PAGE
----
“Blood, Sweat, and Pixels” by Jason Schreier

Reading this book was a surprisingly personal experience for me. It covers the development of a wide selection of AAA and indie games–and, since I’ve developed two indie games, getting a glimpse of the pros initially felt like a window into very different world. But it’s a fascinating reminder that, no matter what level you’re working at, games are basically just hundreds of hours of monotony and fumbling in the dark. They’re huge, complex, and it’s almost like they “want” to be broken. Human error interferes at every level; that polished final product emerges only slowly from chaos, and is never everything you dreamed it would be.

The chapter about Eric Barone, the developer of Stardew Valley, especially resonated with me, as he spent something like five years tinkering with his game in isolation. I lived very similarly to this in my early 20s, when I was making The Pale City; it’s a very peculiar, insular life, one that even a background as a novelist had barely prepared me for. Between March and June this year, I briefly went back to game development to make “Home: A Quarantine Story,” a short adventure game/interactive novel about a young woman stuck at home during the early days of COVID-19. Every day, life took on a very familiar rhythm: wake up; work on the game, pausing only to cook, exercise, and work remotely; then, at the end of the day, relax for an hour or two, and do it again.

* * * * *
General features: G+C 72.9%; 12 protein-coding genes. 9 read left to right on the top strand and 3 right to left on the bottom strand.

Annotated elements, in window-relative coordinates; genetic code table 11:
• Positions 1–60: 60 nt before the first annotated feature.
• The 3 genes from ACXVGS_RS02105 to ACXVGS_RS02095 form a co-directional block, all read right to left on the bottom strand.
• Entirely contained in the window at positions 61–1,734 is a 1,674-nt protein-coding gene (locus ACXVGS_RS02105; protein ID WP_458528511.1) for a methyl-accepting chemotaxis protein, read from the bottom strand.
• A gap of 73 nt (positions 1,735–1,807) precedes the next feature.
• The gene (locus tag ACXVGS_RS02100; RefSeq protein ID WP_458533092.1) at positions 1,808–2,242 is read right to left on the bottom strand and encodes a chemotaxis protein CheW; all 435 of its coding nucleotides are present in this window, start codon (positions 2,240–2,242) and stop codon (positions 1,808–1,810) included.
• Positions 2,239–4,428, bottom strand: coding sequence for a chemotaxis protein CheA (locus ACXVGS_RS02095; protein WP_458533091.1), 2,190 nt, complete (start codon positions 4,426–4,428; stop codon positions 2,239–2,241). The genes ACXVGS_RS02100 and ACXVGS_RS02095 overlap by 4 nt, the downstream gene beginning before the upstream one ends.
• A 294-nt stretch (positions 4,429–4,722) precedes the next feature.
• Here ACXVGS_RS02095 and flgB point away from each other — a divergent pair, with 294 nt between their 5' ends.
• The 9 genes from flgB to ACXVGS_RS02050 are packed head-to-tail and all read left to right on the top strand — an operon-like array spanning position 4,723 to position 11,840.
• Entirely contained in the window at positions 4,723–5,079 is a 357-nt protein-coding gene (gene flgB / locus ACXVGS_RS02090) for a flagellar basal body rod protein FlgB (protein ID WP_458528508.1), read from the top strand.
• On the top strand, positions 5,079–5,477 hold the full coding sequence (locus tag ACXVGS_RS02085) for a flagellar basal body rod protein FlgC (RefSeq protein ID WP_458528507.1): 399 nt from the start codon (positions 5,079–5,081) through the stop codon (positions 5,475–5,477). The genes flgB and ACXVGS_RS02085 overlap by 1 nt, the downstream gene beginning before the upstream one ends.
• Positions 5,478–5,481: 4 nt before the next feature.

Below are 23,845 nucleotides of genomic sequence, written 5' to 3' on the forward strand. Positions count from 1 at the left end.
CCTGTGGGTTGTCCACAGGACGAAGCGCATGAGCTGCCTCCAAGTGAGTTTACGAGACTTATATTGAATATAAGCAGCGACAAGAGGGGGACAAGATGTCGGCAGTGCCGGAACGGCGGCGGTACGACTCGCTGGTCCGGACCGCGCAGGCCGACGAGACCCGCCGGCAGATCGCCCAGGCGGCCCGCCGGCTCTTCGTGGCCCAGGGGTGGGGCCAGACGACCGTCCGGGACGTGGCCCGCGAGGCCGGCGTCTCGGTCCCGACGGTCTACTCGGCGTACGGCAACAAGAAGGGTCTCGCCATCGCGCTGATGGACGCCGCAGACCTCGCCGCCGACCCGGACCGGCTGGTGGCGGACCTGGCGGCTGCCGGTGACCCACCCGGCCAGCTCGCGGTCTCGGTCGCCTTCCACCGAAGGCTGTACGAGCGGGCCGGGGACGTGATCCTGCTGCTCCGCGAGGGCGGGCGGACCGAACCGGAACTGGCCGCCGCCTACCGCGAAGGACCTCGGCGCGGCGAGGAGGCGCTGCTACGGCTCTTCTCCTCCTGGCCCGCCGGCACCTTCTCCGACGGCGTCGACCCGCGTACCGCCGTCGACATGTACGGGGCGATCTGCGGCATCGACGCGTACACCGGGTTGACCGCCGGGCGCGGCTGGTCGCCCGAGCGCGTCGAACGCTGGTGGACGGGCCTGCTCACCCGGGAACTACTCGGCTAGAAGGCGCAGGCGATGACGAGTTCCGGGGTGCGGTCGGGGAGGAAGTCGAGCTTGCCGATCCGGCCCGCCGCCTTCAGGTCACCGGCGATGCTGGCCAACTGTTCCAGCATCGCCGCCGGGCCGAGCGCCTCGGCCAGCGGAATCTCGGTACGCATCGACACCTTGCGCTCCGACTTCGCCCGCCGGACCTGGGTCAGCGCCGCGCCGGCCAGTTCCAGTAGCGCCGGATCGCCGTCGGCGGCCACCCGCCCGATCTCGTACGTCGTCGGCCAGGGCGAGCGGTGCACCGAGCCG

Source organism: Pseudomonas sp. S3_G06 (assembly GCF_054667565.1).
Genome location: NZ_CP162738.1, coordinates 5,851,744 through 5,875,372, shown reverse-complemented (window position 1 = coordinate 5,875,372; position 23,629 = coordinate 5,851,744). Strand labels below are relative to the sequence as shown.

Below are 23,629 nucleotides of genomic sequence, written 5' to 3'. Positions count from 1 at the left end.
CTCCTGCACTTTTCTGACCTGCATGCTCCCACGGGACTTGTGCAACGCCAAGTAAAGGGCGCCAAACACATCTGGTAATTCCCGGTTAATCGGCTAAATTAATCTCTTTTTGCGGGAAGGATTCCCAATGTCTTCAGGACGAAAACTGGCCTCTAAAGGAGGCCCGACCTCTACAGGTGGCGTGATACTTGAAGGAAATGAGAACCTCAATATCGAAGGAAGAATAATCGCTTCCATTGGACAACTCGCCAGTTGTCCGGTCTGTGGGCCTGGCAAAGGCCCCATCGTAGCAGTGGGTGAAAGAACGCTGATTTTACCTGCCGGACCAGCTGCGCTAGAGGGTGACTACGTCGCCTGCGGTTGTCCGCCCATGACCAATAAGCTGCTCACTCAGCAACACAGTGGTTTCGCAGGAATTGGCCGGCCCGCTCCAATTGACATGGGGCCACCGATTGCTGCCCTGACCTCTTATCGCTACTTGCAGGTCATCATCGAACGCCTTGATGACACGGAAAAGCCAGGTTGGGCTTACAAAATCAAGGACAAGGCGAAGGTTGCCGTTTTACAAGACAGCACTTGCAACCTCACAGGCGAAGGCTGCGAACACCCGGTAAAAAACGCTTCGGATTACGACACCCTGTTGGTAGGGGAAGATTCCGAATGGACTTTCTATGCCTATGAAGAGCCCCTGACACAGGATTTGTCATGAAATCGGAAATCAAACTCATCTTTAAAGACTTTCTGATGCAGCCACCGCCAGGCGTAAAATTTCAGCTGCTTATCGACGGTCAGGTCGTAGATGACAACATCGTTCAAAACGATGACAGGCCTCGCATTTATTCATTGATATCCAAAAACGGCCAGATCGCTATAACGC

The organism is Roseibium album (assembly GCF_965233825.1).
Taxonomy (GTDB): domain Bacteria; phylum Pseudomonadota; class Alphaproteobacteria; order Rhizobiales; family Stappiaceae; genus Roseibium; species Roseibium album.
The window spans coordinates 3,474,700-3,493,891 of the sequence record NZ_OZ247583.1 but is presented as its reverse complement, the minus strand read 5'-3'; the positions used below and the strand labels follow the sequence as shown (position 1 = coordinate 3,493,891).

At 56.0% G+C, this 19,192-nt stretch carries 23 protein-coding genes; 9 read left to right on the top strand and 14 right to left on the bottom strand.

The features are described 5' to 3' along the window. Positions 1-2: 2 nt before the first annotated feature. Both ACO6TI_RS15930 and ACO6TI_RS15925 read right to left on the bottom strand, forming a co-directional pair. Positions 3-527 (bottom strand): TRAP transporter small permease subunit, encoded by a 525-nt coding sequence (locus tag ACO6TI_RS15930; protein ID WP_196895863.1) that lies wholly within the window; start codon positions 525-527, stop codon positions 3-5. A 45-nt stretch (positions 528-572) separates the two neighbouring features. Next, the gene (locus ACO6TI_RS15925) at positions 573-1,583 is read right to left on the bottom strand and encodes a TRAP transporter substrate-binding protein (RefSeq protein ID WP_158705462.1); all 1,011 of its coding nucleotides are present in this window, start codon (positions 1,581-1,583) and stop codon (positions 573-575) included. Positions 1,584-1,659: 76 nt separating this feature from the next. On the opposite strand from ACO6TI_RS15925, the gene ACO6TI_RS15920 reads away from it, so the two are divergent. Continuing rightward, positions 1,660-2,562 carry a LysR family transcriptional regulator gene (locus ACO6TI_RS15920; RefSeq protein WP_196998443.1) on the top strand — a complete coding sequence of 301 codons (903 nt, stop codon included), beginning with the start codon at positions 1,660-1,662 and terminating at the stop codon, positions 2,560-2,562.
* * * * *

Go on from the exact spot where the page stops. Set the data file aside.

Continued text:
Even that short game took hundreds of hours over just a few months–and professionals put in hours like this for years, often doing dozens of hours without being paid! I had always assumed that, in big studios, things ran more smoothly–but in many ways it seems much tougher than working on a small project by yourself. I especially appreciate the author’s descriptions of how the developers feel after the project is done. Many seem deflated rather than ecstatic, awkwardly making brief returns to normal life before the next crunch begins… though, as the games covered are largely successful, most of the stories at least have happy endings. This definitely isn’t the case for thousands of games that get buried beneath Steam’s algorithms every day, and it’s incredible to think of how much work was required to make the thousands (millions?) of games on there already.

The other inescapable question of this book is: is it worth it? I’m very unsure whether I plan to continue making games, and after reading this book, I’m surprised that many of these developers keep at it, especially when they have to contend with shareholders, changing leadership, the fickleness of the market, etc. But, whenever I do start playing again, this book has given me a much better appreciation of the sheer difficulty of bringing one of these things into the world, at any level.

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